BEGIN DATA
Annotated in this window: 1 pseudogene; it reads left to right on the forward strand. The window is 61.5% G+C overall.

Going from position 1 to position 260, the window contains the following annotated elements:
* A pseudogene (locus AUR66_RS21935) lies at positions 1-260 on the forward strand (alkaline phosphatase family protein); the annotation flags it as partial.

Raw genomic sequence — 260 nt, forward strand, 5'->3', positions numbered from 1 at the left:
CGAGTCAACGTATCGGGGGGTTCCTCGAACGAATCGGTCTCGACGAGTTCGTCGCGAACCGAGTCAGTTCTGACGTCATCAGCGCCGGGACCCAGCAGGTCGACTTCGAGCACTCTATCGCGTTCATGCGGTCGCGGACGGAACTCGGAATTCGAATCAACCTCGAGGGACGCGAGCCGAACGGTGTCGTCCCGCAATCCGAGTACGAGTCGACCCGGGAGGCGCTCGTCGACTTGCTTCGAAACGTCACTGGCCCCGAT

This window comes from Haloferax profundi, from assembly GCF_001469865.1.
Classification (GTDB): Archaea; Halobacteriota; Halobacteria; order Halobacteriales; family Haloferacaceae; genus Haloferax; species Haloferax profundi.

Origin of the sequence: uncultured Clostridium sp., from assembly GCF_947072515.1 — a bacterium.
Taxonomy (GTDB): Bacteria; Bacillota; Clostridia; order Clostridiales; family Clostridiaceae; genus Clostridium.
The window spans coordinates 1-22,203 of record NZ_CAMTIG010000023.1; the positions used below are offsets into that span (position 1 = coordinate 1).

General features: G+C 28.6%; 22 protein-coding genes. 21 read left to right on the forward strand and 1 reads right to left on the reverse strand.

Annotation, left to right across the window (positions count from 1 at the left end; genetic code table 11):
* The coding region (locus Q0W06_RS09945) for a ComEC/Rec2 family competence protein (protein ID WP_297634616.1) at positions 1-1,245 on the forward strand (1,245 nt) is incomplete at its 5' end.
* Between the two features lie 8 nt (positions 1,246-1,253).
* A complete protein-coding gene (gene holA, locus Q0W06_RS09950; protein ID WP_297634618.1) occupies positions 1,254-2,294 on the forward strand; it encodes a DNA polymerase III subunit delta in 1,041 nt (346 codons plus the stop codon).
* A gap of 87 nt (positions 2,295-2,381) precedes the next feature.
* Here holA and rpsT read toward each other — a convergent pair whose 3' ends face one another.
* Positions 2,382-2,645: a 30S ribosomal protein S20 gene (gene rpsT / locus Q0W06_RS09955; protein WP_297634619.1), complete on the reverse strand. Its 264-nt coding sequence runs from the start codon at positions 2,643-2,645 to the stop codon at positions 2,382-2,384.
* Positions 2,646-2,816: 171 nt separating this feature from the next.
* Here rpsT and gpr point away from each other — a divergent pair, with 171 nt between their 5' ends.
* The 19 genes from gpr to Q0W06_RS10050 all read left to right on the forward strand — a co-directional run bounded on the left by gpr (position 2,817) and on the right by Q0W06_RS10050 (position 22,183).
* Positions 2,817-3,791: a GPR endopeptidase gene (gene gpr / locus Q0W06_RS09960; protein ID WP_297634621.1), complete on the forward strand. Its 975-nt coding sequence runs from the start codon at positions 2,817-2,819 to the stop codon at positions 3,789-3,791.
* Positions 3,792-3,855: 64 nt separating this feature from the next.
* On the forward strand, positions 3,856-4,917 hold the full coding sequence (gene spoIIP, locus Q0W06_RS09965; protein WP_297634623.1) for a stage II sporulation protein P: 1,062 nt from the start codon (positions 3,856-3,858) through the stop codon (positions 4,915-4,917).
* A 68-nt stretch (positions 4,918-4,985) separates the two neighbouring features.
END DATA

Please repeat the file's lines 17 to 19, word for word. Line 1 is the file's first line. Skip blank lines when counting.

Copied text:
* Here holA and rpsT read toward each other — a convergent pair whose 3' ends face one another.
* Positions 2,382-2,645: a 30S ribosomal protein S20 gene (gene rpsT / locus Q0W06_RS09955; protein WP_297634619.1), complete on the reverse strand. Its 264-nt coding sequence runs from the start codon at positions 2,643-2,645 to the stop codon at positions 2,382-2,384.
* Positions 2,646-2,816: 171 nt separating this feature from the next.